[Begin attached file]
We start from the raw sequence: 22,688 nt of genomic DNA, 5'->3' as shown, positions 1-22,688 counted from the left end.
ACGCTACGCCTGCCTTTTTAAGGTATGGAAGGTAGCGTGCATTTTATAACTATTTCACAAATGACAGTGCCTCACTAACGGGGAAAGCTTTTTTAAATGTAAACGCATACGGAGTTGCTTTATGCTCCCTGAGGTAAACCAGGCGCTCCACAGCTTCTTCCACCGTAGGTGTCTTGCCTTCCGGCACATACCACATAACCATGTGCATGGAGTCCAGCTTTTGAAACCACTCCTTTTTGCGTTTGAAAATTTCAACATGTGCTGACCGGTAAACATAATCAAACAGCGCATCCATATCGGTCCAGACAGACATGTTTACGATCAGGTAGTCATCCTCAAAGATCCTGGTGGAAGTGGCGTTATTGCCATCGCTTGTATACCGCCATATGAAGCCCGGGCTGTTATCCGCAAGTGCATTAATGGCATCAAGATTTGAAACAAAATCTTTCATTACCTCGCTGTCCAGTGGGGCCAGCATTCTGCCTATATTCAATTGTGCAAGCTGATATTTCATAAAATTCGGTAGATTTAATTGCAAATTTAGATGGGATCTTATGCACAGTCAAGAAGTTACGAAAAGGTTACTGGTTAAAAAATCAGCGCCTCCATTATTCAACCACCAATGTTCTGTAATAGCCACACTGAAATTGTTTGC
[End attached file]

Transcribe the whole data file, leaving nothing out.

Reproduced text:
We start from the raw sequence: 22,688 nt of genomic DNA, 5'->3' as shown, positions 1-22,688 counted from the left end.
ACGCTACGCCTGCCTTTTTAAGGTATGGAAGGTAGCGTGCATTTTATAACTATTTCACAAATGACAGTGCCTCACTAACGGGGAAAGCTTTTTTAAATGTAAACGCATACGGAGTTGCTTTATGCTCCCTGAGGTAAACCAGGCGCTCCACAGCTTCTTCCACCGTAGGTGTCTTGCCTTCCGGCACATACCACATAACCATGTGCATGGAGTCCAGCTTTTGAAACCACTCCTTTTTGCGTTTGAAAATTTCAACATGTGCTGACCGGTAAACATAATCAAACAGCGCATCCATATCGGTCCAGACAGACATGTTTACGATCAGGTAGTCATCCTCAAAGATCCTGGTGGAAGTGGCGTTATTGCCATCGCTTGTATACCGCCATATGAAGCCCGGGCTGTTATCCGCAAGTGCATTAATGGCATCAAGATTTGAAACAAAATCTTTCATTACCTCGCTGTCCAGTGGGGCCAGCATTCTGCCTATATTCAATTGTGCAAGCTGATATTTCATAAAATTCGGTAGATTTAATTGCAAATTTAGATGGGATCTTATGCACAGTCAAGAAGTTACGAAAAGGTTACTGGTTAAAAAATCAGCGCCTCCATTATTCAACCACCAATGTTCTGTAATAGCCACACTGAAATTGTTTGC